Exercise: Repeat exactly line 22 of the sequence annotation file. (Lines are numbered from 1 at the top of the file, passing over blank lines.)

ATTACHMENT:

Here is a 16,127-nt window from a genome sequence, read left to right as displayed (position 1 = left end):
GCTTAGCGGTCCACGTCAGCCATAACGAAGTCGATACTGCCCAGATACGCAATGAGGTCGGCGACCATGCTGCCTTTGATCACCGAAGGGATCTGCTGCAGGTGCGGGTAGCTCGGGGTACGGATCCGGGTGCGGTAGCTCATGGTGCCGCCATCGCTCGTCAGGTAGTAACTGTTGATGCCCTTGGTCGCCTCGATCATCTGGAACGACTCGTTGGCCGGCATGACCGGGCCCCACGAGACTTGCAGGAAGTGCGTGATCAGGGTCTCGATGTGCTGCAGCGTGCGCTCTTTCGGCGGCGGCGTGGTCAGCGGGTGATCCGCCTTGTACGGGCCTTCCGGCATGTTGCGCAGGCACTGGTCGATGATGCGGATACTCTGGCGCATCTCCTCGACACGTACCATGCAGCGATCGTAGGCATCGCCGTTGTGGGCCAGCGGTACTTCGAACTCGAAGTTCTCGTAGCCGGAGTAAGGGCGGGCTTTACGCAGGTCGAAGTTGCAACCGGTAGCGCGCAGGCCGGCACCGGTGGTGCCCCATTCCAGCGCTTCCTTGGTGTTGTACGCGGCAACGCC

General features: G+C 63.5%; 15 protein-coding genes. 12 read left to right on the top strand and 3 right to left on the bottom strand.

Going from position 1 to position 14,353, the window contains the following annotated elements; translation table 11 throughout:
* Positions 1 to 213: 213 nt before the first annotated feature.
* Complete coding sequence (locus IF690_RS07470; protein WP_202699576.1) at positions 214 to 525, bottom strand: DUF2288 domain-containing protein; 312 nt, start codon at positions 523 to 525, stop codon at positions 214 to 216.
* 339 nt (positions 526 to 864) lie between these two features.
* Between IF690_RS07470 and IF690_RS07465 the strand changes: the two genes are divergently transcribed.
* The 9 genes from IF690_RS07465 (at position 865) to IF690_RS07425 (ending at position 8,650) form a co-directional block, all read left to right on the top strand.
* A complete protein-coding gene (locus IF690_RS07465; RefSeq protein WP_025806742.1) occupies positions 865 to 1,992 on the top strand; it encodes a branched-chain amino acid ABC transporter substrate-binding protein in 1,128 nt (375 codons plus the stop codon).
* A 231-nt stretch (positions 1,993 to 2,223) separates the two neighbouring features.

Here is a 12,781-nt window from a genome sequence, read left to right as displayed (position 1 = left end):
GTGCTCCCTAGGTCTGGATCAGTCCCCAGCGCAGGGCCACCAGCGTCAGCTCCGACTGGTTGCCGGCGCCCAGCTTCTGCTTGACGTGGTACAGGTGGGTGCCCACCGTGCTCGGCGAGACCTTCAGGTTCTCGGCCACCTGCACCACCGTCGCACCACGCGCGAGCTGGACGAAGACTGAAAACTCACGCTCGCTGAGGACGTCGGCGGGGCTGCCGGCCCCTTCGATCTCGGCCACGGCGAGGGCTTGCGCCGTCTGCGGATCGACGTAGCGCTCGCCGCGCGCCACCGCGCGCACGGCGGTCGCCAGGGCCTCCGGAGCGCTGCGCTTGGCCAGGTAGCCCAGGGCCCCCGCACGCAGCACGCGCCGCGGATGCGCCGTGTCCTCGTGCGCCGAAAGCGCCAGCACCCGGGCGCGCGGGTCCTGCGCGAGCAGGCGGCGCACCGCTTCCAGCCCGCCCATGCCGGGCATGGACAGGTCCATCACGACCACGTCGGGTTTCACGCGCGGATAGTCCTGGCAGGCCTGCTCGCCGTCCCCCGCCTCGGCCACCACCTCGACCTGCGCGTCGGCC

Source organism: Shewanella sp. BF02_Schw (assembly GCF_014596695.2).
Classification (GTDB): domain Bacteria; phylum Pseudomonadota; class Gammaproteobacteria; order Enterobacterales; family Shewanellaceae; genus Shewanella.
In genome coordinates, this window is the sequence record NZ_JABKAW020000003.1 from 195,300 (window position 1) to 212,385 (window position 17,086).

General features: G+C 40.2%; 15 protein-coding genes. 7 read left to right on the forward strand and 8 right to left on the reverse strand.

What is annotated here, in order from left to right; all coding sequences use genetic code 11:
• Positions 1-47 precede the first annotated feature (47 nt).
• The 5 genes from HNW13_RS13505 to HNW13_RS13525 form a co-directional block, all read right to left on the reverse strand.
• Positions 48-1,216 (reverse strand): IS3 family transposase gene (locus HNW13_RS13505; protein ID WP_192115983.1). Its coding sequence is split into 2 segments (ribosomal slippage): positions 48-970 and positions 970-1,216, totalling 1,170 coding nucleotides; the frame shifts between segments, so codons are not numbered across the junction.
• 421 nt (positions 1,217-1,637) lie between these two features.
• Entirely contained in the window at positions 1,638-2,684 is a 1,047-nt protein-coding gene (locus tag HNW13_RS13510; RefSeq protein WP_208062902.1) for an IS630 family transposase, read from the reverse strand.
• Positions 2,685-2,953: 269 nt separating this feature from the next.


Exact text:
• 421 nt (positions 1,217-1,637) lie between these two features.